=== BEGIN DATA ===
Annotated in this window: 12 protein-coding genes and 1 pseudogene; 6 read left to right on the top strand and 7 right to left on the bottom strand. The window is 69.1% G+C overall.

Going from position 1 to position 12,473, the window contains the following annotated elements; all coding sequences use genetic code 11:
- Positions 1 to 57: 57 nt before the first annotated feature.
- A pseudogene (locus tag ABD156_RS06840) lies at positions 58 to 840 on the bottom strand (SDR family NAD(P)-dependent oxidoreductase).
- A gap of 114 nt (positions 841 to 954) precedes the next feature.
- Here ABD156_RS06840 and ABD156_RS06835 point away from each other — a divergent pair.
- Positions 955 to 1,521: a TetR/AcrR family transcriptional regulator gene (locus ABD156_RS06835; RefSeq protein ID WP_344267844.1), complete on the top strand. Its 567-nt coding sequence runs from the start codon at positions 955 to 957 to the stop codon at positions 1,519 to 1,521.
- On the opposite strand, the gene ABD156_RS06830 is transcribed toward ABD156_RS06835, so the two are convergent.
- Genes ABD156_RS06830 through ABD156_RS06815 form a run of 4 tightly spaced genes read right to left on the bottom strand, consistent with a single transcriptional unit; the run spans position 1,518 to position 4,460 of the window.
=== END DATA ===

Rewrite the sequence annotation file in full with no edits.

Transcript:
Annotated in this window: 12 protein-coding genes and 1 pseudogene; 6 read left to right on the top strand and 7 right to left on the bottom strand. The window is 69.1% G+C overall.

Going from position 1 to position 12,473, the window contains the following annotated elements; all coding sequences use genetic code 11:
- Positions 1 to 57: 57 nt before the first annotated feature.
- A pseudogene (locus tag ABD156_RS06840) lies at positions 58 to 840 on the bottom strand (SDR family NAD(P)-dependent oxidoreductase).
- A gap of 114 nt (positions 841 to 954) precedes the next feature.
- Here ABD156_RS06840 and ABD156_RS06835 point away from each other — a divergent pair.
- Positions 955 to 1,521: a TetR/AcrR family transcriptional regulator gene (locus ABD156_RS06835; RefSeq protein ID WP_344267844.1), complete on the top strand. Its 567-nt coding sequence runs from the start codon at positions 955 to 957 to the stop codon at positions 1,519 to 1,521.
- On the opposite strand, the gene ABD156_RS06830 is transcribed toward ABD156_RS06835, so the two are convergent.
- Genes ABD156_RS06830 through ABD156_RS06815 form a run of 4 tightly spaced genes read right to left on the bottom strand, consistent with a single transcriptional unit; the run spans position 1,518 to position 4,460 of the window.